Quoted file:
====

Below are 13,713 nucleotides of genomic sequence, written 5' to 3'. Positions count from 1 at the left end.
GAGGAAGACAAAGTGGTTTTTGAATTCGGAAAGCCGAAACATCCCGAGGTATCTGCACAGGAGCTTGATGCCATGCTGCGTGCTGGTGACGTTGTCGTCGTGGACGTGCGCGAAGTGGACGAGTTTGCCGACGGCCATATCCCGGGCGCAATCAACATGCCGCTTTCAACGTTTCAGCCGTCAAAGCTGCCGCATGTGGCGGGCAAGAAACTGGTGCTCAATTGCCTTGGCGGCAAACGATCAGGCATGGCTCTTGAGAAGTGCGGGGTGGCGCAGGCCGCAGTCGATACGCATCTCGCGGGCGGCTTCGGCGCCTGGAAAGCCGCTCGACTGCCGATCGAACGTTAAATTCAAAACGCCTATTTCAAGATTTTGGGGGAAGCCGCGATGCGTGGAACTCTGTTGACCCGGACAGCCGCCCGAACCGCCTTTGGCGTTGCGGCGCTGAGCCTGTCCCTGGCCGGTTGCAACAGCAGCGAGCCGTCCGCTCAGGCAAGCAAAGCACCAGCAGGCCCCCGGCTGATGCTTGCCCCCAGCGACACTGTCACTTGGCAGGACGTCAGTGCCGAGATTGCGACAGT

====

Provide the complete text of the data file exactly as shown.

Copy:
Below are 13,713 nucleotides of genomic sequence, written 5' to 3'. Positions count from 1 at the left end.
GAGGAAGACAAAGTGGTTTTTGAATTCGGAAAGCCGAAACATCCCGAGGTATCTGCACAGGAGCTTGATGCCATGCTGCGTGCTGGTGACGTTGTCGTCGTGGACGTGCGCGAAGTGGACGAGTTTGCCGACGGCCATATCCCGGGCGCAATCAACATGCCGCTTTCAACGTTTCAGCCGTCAAAGCTGCCGCATGTGGCGGGCAAGAAACTGGTGCTCAATTGCCTTGGCGGCAAACGATCAGGCATGGCTCTTGAGAAGTGCGGGGTGGCGCAGGCCGCAGTCGATACGCATCTCGCGGGCGGCTTCGGCGCCTGGAAAGCCGCTCGACTGCCGATCGAACGTTAAATTCAAAACGCCTATTTCAAGATTTTGGGGGAAGCCGCGATGCGTGGAACTCTGTTGACCCGGACAGCCGCCCGAACCGCCTTTGGCGTTGCGGCGCTGAGCCTGTCCCTGGCCGGTTGCAACAGCAGCGAGCCGTCCGCTCAGGCAAGCAAAGCACCAGCAGGCCCCCGGCTGATGCTTGCCCCCAGCGACACTGTCACTTGGCAGGACGTCAGTGCCGAGATTGCGACAGT